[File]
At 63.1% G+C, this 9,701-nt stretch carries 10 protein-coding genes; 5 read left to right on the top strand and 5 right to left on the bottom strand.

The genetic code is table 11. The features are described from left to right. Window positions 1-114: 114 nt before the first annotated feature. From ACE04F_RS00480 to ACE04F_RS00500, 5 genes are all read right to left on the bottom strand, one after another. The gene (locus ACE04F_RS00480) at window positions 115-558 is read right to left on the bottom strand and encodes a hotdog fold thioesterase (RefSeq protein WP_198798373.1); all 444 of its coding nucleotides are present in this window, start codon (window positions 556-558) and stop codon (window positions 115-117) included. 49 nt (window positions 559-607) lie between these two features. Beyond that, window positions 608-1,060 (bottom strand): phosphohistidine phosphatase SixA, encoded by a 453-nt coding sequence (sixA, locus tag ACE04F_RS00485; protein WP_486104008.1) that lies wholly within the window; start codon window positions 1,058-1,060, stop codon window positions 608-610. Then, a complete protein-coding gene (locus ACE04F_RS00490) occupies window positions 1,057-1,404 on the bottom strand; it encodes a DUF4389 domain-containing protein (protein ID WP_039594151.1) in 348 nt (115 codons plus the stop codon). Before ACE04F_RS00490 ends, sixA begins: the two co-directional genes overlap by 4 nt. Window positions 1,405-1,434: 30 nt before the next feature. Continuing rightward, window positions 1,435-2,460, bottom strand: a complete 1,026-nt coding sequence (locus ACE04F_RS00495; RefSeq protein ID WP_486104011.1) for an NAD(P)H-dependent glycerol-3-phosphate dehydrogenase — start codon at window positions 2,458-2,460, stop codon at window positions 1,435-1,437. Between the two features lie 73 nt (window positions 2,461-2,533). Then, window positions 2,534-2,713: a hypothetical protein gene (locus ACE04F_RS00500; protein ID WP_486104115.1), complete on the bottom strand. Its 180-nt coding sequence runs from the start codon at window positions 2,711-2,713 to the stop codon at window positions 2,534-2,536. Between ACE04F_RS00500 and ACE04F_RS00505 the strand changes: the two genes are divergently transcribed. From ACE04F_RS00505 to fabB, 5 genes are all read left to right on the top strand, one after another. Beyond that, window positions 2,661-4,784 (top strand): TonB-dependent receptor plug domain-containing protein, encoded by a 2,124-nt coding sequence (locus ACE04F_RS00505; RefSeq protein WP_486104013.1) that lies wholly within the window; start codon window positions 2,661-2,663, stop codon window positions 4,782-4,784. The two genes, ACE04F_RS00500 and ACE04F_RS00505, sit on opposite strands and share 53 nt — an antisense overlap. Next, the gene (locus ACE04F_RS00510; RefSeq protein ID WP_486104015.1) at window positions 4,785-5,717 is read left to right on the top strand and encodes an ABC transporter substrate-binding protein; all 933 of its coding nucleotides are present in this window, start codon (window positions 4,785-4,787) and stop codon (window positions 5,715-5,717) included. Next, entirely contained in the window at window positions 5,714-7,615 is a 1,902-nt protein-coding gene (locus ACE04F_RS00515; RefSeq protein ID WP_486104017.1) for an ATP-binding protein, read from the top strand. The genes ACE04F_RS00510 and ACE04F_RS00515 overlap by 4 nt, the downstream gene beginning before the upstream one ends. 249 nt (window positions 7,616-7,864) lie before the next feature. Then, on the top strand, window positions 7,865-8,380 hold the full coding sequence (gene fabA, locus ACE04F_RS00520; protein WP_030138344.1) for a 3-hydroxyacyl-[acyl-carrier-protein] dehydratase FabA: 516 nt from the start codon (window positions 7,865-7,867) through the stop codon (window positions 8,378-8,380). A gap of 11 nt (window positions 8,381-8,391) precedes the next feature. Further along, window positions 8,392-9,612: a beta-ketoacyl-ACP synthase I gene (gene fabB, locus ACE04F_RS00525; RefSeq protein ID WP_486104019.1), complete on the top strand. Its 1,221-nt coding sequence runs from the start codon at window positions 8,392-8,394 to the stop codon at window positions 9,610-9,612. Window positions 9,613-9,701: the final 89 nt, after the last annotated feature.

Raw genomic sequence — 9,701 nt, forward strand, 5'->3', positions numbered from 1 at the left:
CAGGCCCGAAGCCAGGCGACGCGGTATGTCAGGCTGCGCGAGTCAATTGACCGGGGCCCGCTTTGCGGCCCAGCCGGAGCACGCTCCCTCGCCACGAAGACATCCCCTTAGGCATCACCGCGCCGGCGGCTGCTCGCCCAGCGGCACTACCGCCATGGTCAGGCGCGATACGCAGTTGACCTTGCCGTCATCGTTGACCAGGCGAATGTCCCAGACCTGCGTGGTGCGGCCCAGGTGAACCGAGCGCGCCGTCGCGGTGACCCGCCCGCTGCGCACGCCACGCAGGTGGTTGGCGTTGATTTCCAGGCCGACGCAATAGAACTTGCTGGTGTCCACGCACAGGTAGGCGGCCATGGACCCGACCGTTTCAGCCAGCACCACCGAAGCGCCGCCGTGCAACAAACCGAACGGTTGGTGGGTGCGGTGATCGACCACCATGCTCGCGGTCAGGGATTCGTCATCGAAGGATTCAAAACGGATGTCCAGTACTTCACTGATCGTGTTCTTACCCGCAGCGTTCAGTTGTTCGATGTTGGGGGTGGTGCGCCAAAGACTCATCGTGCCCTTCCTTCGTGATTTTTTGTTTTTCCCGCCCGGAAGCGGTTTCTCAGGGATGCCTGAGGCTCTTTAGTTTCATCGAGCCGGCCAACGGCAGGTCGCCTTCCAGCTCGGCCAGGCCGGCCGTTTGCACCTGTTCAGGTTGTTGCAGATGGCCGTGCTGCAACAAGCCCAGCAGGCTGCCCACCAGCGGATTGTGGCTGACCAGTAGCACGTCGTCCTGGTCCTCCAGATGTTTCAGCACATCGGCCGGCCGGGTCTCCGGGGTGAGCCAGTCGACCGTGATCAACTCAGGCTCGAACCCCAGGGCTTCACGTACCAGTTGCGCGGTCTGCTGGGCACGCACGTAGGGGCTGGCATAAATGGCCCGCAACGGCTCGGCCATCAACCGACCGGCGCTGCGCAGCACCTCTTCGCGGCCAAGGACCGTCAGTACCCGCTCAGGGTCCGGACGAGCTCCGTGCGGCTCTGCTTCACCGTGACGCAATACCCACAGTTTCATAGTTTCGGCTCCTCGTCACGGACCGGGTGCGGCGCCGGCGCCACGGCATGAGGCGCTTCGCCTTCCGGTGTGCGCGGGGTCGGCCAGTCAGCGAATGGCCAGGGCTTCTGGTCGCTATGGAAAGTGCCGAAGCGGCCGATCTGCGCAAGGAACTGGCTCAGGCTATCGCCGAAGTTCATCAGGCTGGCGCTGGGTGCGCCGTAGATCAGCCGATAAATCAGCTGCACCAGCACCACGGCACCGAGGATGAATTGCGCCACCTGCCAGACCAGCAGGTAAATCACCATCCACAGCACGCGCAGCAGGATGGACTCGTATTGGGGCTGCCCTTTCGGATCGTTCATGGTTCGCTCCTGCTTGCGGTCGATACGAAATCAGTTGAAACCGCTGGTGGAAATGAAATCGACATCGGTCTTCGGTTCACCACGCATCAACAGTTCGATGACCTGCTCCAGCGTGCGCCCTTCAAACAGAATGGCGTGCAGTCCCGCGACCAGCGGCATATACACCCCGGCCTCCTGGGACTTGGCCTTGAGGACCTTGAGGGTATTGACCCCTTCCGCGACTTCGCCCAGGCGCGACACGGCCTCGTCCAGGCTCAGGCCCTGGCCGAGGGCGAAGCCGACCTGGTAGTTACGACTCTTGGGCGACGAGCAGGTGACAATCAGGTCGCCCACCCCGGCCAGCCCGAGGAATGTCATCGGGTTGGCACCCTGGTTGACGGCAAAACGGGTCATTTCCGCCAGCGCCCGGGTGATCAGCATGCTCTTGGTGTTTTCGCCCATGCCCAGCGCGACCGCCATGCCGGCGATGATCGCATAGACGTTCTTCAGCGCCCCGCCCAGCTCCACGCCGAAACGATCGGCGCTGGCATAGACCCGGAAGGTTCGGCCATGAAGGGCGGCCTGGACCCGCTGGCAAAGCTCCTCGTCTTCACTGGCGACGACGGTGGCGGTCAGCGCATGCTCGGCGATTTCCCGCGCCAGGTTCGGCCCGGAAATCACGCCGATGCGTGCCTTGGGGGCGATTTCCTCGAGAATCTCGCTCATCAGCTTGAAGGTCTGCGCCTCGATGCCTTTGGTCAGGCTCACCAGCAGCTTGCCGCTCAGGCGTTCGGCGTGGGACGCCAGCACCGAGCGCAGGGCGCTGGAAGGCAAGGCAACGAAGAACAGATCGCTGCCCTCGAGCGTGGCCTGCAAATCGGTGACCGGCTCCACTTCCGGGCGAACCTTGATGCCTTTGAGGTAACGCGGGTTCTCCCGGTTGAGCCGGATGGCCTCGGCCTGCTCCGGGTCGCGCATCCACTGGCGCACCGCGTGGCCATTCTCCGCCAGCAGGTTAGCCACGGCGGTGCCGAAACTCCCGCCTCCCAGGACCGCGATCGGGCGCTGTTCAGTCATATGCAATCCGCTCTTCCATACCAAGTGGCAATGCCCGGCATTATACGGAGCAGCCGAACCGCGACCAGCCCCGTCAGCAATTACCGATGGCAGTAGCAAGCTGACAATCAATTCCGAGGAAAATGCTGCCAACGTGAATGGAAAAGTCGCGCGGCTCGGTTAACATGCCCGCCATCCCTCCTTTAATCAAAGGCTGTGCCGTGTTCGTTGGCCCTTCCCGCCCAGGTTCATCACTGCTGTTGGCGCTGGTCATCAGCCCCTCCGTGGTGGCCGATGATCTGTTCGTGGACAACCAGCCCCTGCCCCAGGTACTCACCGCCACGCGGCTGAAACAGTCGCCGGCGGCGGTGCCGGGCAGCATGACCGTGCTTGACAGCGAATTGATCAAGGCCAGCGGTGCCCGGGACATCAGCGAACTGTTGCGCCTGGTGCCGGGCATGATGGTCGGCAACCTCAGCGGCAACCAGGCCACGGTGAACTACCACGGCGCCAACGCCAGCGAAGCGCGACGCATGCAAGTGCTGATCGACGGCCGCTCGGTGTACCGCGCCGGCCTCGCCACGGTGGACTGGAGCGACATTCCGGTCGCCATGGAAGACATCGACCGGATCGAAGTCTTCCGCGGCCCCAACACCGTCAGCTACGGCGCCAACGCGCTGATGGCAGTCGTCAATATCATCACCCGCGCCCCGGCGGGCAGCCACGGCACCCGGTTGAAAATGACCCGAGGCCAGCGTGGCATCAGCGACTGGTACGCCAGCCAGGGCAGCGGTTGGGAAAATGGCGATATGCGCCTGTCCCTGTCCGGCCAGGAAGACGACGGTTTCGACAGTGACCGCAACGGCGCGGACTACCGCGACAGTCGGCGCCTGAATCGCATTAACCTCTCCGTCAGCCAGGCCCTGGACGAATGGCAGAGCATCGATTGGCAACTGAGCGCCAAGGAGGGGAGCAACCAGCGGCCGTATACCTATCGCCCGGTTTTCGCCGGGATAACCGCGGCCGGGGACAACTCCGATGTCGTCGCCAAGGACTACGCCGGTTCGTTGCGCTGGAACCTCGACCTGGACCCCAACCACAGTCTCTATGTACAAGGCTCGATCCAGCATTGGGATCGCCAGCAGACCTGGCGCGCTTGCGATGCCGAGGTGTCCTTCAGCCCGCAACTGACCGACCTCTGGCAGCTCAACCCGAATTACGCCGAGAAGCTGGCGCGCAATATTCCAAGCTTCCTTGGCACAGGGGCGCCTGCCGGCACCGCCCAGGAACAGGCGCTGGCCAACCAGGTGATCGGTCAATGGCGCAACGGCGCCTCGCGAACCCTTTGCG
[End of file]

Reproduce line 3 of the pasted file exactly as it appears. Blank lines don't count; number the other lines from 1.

Raw genomic sequence — 9,701 nt, forward strand, 5'->3', positions numbered from 1 at the left: